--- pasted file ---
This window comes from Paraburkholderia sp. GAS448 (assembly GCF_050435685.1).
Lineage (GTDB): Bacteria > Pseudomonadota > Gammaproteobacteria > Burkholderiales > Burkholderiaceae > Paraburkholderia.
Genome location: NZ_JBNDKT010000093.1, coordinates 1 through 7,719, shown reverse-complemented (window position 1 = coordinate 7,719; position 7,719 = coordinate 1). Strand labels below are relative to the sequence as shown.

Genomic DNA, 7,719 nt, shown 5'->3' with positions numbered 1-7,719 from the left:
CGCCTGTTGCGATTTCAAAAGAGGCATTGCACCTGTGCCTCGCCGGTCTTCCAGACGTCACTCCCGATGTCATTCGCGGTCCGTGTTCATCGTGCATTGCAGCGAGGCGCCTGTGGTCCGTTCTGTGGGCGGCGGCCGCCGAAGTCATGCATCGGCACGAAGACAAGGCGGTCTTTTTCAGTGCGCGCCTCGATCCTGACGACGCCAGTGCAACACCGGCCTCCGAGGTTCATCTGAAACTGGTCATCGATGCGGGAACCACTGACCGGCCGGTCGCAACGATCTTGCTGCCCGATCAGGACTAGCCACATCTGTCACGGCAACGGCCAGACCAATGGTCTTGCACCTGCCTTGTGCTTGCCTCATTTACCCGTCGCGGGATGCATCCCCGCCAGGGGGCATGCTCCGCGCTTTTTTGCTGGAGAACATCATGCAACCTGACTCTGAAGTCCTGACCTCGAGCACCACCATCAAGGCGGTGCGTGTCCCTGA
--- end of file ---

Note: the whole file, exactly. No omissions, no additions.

This window comes from Paraburkholderia sp. GAS448 (assembly GCF_050435685.1).
Lineage (GTDB): Bacteria > Pseudomonadota > Gammaproteobacteria > Burkholderiales > Burkholderiaceae > Paraburkholderia.
Genome location: NZ_JBNDKT010000093.1, coordinates 1 through 7,719, shown reverse-complemented (window position 1 = coordinate 7,719; position 7,719 = coordinate 1). Strand labels below are relative to the sequence as shown.

Genomic DNA, 7,719 nt, shown 5'->3' with positions numbered 1-7,719 from the left:
CGCCTGTTGCGATTTCAAAAGAGGCATTGCACCTGTGCCTCGCCGGTCTTCCAGACGTCACTCCCGATGTCATTCGCGGTCCGTGTTCATCGTGCATTGCAGCGAGGCGCCTGTGGTCCGTTCTGTGGGCGGCGGCCGCCGAAGTCATGCATCGGCACGAAGACAAGGCGGTCTTTTTCAGTGCGCGCCTCGATCCTGACGACGCCAGTGCAACACCGGCCTCCGAGGTTCATCTGAAACTGGTCATCGATGCGGGAACCACTGACCGGCCGGTCGCAACGATCTTGCTGCCCGATCAGGACTAGCCACATCTGTCACGGCAACGGCCAGACCAATGGTCTTGCACCTGCCTTGTGCTTGCCTCATTTACCCGTCGCGGGATGCATCCCCGCCAGGGGGCATGCTCCGCGCTTTTTTGCTGGAGAACATCATGCAACCTGACTCTGAAGTCCTGACCTCGAGCACCACCATCAAGGCGGTGCGTGTCCCTGA